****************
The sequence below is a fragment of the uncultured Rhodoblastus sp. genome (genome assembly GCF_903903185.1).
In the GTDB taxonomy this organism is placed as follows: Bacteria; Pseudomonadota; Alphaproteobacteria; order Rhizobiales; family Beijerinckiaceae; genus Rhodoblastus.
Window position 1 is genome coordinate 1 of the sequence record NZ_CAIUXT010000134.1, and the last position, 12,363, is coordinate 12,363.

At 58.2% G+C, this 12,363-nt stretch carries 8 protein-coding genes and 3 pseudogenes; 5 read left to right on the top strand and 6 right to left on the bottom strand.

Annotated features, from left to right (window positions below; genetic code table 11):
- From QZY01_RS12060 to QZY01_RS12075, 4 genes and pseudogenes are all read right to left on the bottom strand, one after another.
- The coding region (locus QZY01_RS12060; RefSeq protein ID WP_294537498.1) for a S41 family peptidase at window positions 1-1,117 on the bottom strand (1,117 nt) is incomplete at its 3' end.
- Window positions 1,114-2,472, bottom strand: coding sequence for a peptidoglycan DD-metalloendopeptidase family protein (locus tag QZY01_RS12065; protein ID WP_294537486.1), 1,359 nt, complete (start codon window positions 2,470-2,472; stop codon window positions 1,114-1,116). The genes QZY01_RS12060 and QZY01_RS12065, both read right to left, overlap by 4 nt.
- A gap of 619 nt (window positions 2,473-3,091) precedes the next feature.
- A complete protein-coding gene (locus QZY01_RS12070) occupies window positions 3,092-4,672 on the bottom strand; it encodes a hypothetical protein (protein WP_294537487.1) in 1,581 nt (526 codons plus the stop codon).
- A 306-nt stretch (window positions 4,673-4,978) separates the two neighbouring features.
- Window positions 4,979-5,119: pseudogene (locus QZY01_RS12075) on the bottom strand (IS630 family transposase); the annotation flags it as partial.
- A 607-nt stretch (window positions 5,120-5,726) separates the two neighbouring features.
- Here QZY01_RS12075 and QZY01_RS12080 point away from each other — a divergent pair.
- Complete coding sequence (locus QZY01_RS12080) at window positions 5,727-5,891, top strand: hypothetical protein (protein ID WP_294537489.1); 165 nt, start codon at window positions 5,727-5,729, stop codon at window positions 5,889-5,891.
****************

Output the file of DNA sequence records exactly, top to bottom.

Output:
The sequence below is a fragment of the uncultured Rhodoblastus sp. genome (genome assembly GCF_903903185.1).
In the GTDB taxonomy this organism is placed as follows: Bacteria; Pseudomonadota; Alphaproteobacteria; order Rhizobiales; family Beijerinckiaceae; genus Rhodoblastus.
Window position 1 is genome coordinate 1 of the sequence record NZ_CAIUXT010000134.1, and the last position, 12,363, is coordinate 12,363.

At 58.2% G+C, this 12,363-nt stretch carries 8 protein-coding genes and 3 pseudogenes; 5 read left to right on the top strand and 6 right to left on the bottom strand.

Annotated features, from left to right (window positions below; genetic code table 11):
- From QZY01_RS12060 to QZY01_RS12075, 4 genes and pseudogenes are all read right to left on the bottom strand, one after another.
- The coding region (locus QZY01_RS12060; RefSeq protein ID WP_294537498.1) for a S41 family peptidase at window positions 1-1,117 on the bottom strand (1,117 nt) is incomplete at its 3' end.
- Window positions 1,114-2,472, bottom strand: coding sequence for a peptidoglycan DD-metalloendopeptidase family protein (locus tag QZY01_RS12065; protein ID WP_294537486.1), 1,359 nt, complete (start codon window positions 2,470-2,472; stop codon window positions 1,114-1,116). The genes QZY01_RS12060 and QZY01_RS12065, both read right to left, overlap by 4 nt.
- A gap of 619 nt (window positions 2,473-3,091) precedes the next feature.
- A complete protein-coding gene (locus QZY01_RS12070) occupies window positions 3,092-4,672 on the bottom strand; it encodes a hypothetical protein (protein WP_294537487.1) in 1,581 nt (526 codons plus the stop codon).
- A 306-nt stretch (window positions 4,673-4,978) separates the two neighbouring features.
- Window positions 4,979-5,119: pseudogene (locus QZY01_RS12075) on the bottom strand (IS630 family transposase); the annotation flags it as partial.
- A 607-nt stretch (window positions 5,120-5,726) separates the two neighbouring features.
- Here QZY01_RS12075 and QZY01_RS12080 point away from each other — a divergent pair.
- Complete coding sequence (locus QZY01_RS12080) at window positions 5,727-5,891, top strand: hypothetical protein (protein ID WP_294537489.1); 165 nt, start codon at window positions 5,727-5,729, stop codon at window positions 5,889-5,891.